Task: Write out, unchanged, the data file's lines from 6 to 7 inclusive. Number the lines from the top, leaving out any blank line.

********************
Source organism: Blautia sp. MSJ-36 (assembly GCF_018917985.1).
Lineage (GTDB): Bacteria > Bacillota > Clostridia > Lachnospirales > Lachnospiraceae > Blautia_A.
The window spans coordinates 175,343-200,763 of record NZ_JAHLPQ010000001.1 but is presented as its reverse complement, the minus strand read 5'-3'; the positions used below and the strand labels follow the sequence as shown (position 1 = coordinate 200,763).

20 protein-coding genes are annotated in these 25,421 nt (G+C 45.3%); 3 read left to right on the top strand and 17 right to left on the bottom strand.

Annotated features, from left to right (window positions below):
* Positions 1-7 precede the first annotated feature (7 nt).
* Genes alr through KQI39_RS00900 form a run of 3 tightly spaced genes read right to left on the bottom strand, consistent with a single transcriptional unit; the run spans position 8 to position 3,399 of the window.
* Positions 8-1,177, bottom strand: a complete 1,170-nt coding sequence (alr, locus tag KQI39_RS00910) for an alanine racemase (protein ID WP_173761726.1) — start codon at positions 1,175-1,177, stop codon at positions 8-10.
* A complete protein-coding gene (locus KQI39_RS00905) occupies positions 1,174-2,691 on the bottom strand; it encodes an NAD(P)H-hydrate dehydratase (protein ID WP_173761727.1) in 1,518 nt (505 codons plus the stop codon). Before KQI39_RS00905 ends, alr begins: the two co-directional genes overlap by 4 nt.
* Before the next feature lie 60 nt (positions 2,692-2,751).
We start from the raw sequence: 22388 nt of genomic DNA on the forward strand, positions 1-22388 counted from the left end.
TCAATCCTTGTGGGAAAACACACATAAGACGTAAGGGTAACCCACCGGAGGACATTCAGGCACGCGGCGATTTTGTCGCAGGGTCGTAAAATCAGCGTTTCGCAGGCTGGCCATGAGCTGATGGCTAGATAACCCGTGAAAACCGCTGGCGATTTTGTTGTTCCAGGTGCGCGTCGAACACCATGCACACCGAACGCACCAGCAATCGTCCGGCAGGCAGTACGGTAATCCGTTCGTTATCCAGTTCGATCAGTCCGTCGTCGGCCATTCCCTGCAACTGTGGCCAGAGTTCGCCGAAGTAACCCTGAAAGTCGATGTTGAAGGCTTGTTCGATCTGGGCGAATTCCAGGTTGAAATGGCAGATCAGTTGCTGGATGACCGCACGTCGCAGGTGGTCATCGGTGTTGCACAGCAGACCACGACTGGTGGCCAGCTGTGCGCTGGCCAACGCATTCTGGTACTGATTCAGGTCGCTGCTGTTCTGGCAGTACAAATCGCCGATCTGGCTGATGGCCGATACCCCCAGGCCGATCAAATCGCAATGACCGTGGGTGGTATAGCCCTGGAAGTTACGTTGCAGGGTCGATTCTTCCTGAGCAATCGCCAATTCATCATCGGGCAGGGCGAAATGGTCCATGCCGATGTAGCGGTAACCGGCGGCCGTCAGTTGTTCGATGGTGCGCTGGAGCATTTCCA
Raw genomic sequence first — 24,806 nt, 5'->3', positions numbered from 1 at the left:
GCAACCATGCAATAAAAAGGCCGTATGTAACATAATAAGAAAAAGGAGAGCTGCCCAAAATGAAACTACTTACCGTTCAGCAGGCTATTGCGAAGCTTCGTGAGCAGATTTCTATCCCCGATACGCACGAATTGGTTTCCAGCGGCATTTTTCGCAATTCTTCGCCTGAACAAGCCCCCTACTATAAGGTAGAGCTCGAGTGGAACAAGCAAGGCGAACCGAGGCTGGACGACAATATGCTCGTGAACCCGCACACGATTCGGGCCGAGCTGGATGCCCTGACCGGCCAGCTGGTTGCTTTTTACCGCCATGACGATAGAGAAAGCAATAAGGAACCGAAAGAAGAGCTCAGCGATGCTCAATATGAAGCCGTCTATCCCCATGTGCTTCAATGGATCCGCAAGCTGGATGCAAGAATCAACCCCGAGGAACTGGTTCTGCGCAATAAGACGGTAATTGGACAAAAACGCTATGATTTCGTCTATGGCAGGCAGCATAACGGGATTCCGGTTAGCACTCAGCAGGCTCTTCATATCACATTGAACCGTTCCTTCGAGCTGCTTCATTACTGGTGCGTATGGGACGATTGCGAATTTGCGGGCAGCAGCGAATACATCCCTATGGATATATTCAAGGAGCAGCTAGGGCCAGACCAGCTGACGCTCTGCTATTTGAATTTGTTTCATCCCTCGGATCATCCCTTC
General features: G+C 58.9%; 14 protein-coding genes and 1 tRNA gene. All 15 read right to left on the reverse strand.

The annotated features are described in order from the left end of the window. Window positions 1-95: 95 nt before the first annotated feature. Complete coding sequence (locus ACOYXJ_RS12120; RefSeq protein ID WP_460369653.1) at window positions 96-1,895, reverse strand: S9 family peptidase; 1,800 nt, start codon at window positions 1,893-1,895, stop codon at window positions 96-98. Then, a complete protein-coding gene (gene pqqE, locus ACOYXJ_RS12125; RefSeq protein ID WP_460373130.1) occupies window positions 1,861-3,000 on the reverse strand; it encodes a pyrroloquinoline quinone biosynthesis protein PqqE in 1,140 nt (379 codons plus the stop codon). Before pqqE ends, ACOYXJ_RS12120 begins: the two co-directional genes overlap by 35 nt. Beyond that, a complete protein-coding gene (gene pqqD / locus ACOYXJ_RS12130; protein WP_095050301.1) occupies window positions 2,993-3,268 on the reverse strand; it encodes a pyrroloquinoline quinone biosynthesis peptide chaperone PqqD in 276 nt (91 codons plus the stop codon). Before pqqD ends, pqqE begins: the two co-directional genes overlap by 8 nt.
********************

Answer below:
* Positions 1-7 precede the first annotated feature (7 nt).
* Genes alr through KQI39_RS00900 form a run of 3 tightly spaced genes read right to left on the bottom strand, consistent with a single transcriptional unit; the run spans position 8 to position 3,399 of the window.